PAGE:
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Astronomy / Space Science - Physics - 29.04.2020
Switchbacks and spikes: Parker Solar Probe data consistent with 20-year-old theory
Switchbacks and spikes: Parker Solar Probe data consistent with 20-year-old theory
Continued analysis of Parker Solar Probe data is starting to create a clearer picture of the sun's magnetic activity, which may bolster our ability to predict dangerous solar events. And the more information that comes in, the more it all fits with theories posited at the turn of the millennium by researchers at the University of Michigan.

Computer Science - Physics - 29.04.2020
New Active Compounds from the Computer
Open-source platform "VirtualFlow" examines billions of molecules in a very short time / Joint press release issued by Freie Universität Berlin and Technische Universität Berlin No 071/2020 from Apr 29, 2020 The development of new active compounds in medicine can take many years and potentially cost billions of euros.

Physics - Astronomy / Space Science - 29.04.2020
How growth of the scientific enterprise influenced a century of quantum physics
How growth of the scientific enterprise influenced a century of quantum physics
In a new book, Professor David Kaiser describes dramatic shifts in the history of an evolving discipline. Austrian quantum theorist Erwin Schrödinger first used the term "entanglement," in 1935, to describe the mind-bending phenomenon in which the actions of two distant particles are bound up with each other.

Physics - Chemistry - 27.04.2020
Superconductivity: It's Hydrogen's Fault
Superconductivity: It’s Hydrogen’s Fault
Nickel is supposed to herald a new age of superconductivity - but this is proving more difficult than expected. Scientists at TU Wien (Vienna) can now explain why. Last summer, a new age for high-temperature superconductivity was proclaimed - the nickel age. It was discovered that there are promising superconductors in a special class of materials, the so-called nickelates, which can conduct electric current without any resistance even at high temperatures.

Physics - Electroengineering - 24.04.2020
Bose-Einstein condensate: magnetic particles behave repulsively
Bose-Einstein condensate: magnetic particles behave repulsively
Data transmission that works by means of magnetic waves instead of electric currents - for many scientists, this is the basis of future technologies that will make transmission faster and individual components smaller and more energy-efficient. Magnons, the particles of magnetism, serve as moving information carriers.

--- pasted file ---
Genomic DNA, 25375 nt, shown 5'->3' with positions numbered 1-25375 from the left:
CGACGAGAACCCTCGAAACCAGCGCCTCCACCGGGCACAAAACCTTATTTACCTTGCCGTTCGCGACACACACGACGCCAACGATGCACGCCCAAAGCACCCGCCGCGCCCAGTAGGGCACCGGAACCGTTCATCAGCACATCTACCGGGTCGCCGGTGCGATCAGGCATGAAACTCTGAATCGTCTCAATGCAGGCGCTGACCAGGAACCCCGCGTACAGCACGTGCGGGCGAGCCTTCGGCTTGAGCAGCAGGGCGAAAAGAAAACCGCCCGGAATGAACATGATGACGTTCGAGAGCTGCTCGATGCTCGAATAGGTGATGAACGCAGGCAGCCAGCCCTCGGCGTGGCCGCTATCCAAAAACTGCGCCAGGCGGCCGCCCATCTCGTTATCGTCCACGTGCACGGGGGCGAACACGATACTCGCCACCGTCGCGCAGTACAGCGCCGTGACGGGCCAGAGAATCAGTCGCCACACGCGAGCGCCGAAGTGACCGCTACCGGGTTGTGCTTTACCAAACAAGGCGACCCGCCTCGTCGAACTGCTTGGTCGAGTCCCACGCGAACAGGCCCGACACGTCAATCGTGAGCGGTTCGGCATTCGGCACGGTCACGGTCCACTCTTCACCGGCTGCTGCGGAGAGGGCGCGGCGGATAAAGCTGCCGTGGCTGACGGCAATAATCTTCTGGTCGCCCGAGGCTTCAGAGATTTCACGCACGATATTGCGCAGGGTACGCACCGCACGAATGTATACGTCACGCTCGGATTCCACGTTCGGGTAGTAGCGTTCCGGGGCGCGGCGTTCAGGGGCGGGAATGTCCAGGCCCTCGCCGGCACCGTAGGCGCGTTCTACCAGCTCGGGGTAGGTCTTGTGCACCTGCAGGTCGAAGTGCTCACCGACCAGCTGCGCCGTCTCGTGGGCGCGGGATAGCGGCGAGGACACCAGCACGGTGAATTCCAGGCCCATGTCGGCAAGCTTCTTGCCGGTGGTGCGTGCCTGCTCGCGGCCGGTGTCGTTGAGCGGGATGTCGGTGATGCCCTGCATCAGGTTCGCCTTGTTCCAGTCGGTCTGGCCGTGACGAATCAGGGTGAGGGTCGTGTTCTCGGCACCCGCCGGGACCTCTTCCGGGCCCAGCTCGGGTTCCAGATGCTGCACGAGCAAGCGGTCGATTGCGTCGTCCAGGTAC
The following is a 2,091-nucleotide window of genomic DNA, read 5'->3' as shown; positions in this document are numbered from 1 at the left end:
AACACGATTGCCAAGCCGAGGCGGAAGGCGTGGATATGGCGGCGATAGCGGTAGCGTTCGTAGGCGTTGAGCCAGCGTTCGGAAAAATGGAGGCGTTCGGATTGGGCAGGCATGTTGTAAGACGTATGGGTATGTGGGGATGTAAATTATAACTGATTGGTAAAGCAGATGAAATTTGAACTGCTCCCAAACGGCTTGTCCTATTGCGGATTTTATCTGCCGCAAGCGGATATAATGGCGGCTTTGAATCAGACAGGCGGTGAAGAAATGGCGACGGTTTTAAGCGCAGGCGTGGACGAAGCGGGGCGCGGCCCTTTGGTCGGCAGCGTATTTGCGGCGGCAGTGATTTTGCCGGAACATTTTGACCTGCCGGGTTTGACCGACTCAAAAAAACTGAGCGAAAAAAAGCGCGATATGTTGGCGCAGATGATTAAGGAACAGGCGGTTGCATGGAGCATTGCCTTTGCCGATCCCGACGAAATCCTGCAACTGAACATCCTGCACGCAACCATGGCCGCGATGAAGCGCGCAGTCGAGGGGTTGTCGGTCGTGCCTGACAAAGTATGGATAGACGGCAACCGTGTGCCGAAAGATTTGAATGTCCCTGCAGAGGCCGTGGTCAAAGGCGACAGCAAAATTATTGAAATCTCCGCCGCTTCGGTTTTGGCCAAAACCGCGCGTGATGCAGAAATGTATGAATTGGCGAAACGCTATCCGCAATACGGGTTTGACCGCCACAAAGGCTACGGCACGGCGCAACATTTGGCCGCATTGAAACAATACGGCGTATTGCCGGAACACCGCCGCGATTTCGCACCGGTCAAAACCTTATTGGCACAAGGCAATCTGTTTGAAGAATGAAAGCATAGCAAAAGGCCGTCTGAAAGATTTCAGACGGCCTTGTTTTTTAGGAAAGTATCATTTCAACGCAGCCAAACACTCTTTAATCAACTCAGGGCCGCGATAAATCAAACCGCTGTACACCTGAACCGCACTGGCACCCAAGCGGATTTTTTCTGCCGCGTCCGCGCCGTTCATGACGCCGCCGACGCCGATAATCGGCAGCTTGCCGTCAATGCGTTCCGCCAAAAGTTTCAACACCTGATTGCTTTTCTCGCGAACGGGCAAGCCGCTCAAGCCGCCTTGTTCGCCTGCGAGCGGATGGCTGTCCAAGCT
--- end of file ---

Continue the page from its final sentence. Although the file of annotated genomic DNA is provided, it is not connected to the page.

Physics - Astronomy / Space Science - 23.04.2020
A major step towards the explanation of the matter-antimatter asymmetry
A major step towards the explanation of the matter-antimatter asymmetry
The international T2K Collaboration has published results showing the strongest evidence to date implying the breaking of the symmetry between matter and antimatter in so-called neutrino oscillations. This is a major step towards the understanding of the dominance of matter over antimatter in the Universe.

Physics - 22.04.2020
A material with a particular twist
A material with a particular twist
In a material made of two thin crystal layers that are slightly twisted with respect to each other, researchers at ETH have studied the behaviour of strongly interacting electrons. Doing so, they found a number of surprising properties. Many modern technologies are based on special materials, such as the semiconductors that are important for computers, inside of which electrons can move more or less freely.

Astronomy / Space Science - Physics - 21.04.2020
Rotating Galaxies Galore
New results from an ambitious sky survey program, called ALPINE, reveal that rotating disk-shaped galaxies may have existed in large numbers earlier in the universe than previously thought. The ALPINE program, formally named "ALMA Large Program to Investigate C+ at Early Times," uses data obtained from 70 hours of sky observations with the ALMA observatory (Atacama Large Millimeter/submillimeter Array) in Chile, in combination with data from previous observations by a host of other telescopes, including the W. M.

Physics - Materials Science - 21.04.2020
Cool down fast to advance quantum nanotechnology
Cool down fast to advance quantum nanotechnology
Rapidly cooling magnon particles proves a surprisingly effective way to create an elusive quantum state of matter, called a Bose-Einstein condensate. The discovery can help advance quantum physics research and is a step towards the long-term goal of quantum computing at room temperature. An international team of scientists have found an easy way to trigger an unusual state of matter called a Bose-Einstein condensate.

Physics - Electroengineering - 20.04.2020
Photonic microwave generation using on-chip optical frequency combs
Photonic microwave generation using on-chip optical frequency combs
Using integrated photonic chips fabricated at EPFL, scientists have demonstrated laser-based microwave generators. These microwave signals, as well as their optical carriers, could be used in radars, satellite communications and future 5G wireless networks. In our information society, the synthesis, distribution, and processing of radio and microwave signals are ubiquitous in wireless networks, telecommunications, and radars.